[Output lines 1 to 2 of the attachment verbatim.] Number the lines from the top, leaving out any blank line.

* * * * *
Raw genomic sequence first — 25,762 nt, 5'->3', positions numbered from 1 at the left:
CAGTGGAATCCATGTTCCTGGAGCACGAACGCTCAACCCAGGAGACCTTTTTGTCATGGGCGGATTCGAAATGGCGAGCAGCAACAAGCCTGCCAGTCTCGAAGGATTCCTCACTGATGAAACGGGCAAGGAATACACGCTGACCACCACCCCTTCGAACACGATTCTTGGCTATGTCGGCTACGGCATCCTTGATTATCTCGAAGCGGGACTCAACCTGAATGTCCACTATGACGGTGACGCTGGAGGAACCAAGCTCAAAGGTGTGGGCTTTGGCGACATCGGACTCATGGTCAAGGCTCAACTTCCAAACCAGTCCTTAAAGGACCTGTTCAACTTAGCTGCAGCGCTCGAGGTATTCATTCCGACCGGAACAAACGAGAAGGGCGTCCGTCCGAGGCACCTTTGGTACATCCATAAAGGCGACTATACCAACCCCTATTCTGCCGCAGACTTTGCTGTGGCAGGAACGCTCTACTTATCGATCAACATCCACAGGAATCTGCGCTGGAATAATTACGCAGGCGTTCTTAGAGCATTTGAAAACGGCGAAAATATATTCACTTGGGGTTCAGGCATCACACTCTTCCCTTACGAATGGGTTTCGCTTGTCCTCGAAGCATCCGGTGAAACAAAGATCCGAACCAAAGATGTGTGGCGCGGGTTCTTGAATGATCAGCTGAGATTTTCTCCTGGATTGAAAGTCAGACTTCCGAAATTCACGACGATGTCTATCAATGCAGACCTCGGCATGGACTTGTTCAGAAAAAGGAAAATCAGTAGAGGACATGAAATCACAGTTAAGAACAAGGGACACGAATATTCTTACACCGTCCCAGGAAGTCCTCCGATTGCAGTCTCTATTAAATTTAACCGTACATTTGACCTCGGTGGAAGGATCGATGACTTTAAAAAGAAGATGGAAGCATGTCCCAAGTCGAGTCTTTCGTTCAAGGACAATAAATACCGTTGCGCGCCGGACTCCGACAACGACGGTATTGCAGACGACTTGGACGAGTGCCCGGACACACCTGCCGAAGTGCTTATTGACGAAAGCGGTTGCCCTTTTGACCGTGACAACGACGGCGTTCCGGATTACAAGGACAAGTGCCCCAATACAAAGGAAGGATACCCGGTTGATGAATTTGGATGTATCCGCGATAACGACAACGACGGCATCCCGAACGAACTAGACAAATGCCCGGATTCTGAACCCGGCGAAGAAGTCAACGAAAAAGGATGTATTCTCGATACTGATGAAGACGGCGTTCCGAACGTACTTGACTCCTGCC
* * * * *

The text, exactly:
Raw genomic sequence first — 25,762 nt, 5'->3', positions numbered from 1 at the left:
CAGTGGAATCCATGTTCCTGGAGCACGAACGCTCAACCCAGGAGACCTTTTTGTCATGGGCGGATTCGAAATGGCGAGCAGCAACAAGCCTGCCAGTCTCGAAGGATTCCTCACTGATGAAACGGGCAAGGAATACACGCTGACCACCACCCCTTCGAACACGATTCTTGGCTATGTCGGCTACGGCATCCTTGATTATCTCGAAGCGGGACTCAACCTGAATGTCCACTATGACGGTGACGCTGGAGGAACCAAGCTCAAAGGTGTGGGCTTTGGCGACATCGGACTCATGGTCAAGGCTCAACTTCCAAACCAGTCCTTAAAGGACCTGTTCAACTTAGCTGCAGCGCTCGAGGTATTCATTCCGACCGGAACAAACGAGAAGGGCGTCCGTCCGAGGCACCTTTGGTACATCCATAAAGGCGACTATACCAACCCCTATTCTGCCGCAGACTTTGCTGTGGCAGGAACGCTCTACTTATCGATCAACATCCACAGGAATCTGCGCTGGAATAATTACGCAGGCGTTCTTAGAGCATTTGAAAACGGCGAAAATATATTCACTTGGGGTTCAGGCATCACACTCTTCCCTTACGAATGGGTTTCGCTTGTCCTCGAAGCATCCGGTGAAACAAAGATCCGAACCAAAGATGTGTGGCGCGGGTTCTTGAATGATCAGCTGAGATTTTCTCCTGGATTGAAAGTCAGACTTCCGAAATTCACGACGATGTCTATCAATGCAGACCTCGGCATGGACTTGTTCAGAAAAAGGAAAATCAGTAGAGGACATGAAATCACAGTTAAGAACAAGGGACACGAATATTCTTACACCGTCCCAGGAAGTCCTCCGATTGCAGTCTCTATTAAATTTAACCGTACATTTGACCTCGGTGGAAGGATCGATGACTTTAAAAAGAAGATGGAAGCATGTCCCAAGTCGAGTCTTTCGTTCAAGGACAATAAATACCGTTGCGCGCCGGACTCCGACAACGACGGTATTGCAGACGACTTGGACGAGTGCCCGGACACACCTGCCGAAGTGCTTATTGACGAAAGCGGTTGCCCTTTTGACCGTGACAACGACGGCGTTCCGGATTACAAGGACAAGTGCCCCAATACAAAGGAAGGATACCCGGTTGATGAATTTGGATGTATCCGCGATAACGACAACGACGGCATCCCGAACGAACTAGACAAATGCCCGGATTCTGAACCCGGCGAAGAAGTCAACGAAAAAGGATGTATTCTCGATACTGATGAAGACGGCGTTCCGAACGTACTTGACTCCTGCC